Organized Labor & the Red Scare

The fear of communism also affected the labor union movement in Nebraska during the 1950s. In the early 1900s, some national unions, like the IWW, Industrial Workers of the World, had adopted communists ideals in struggling to get better pay and working conditions. And so, during the Red Scare of the 50s, many assumed that unions would be full of communists who would disrupt national and local economies by encouraging strikes and violence against large companies.

Striking Armour Co. packinghouse workers try to keep warm in south Omaha, 1948

Striking Armour Co. packinghouse workers try to keep warm in south Omaha, 1948
Courtesy Durham Western Heritage Museum, Omaha World-Herald/John Savage Photography Collection

In fact, Nebraska unions were already very weak and probably contained very few who adopted communist ideals. Nebraska unions did receive a small boost during World War II as more and more workers were needed, but memberships fell back after the war ended. And in 1946, Nebraska voters approved a "Right to Work" constitutional amendment by a vote of 212,443 to 142,702. The amendment and related laws said that any worker could refuse to join a union and refuse to pay dues or fees associated with bargaining efforts, even if the bargaining resulted in better wages for all workers at the company. Supporters of the act said it would make it more difficult for communists to infiltrate union organizations and use them as a vehicle for disrupting the economic and political stability of Nebraska.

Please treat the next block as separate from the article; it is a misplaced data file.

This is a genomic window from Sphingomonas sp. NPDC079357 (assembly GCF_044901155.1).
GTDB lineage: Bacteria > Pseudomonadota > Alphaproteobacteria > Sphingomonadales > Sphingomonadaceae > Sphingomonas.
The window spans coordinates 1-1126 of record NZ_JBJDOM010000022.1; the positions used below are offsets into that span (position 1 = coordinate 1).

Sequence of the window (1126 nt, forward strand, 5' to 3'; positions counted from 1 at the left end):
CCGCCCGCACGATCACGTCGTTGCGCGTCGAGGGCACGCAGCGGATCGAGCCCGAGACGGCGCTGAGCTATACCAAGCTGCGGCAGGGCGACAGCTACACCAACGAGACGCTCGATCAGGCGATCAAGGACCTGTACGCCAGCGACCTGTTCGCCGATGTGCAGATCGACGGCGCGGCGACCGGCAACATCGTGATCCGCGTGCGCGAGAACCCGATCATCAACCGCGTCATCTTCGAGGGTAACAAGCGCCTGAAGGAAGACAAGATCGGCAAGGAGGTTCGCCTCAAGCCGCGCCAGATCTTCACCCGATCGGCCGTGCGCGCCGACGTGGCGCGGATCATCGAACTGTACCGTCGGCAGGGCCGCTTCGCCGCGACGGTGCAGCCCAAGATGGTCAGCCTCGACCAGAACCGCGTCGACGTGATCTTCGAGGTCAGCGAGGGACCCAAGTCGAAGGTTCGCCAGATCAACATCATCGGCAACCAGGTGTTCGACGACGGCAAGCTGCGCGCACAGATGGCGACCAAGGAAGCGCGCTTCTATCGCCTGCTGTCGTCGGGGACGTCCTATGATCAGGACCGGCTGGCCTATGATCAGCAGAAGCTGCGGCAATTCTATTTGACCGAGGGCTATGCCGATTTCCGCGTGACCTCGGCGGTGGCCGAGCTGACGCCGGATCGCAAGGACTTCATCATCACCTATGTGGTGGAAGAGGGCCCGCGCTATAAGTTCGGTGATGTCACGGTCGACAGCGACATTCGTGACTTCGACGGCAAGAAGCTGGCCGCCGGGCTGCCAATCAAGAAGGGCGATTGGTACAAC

One industry that was organized was the packinghouse district in south Omaha, and packinghouse workers called a series of strikes during the late 40s. The "Red Scare" was raised during a particularly divisive strike in 1948. The Omaha World-Herald ran a series of articles on local communism around this time. Harold Anderson wrote an article on January 27, 1949, titled "Red Minority Won Rule of Omaha Union." The article quoted Patrick Ratigan, a key figure in a 1946 strike against the packinghouses in Omaha. Ratigan had been fired as a United Packinghouse Workers of America (UPWA) representative. He contended that the reason he left UPWA was because its leadership refused to sign the non-communist loyalty oaths required under the Taft-Hartley Act. Yet, the parent union of the packinghouse workers, the Congress of Industrial Organization (CIO), were often out-spoken opponents to communism.

This was a time of great fear and confusion over what it meant to be an American.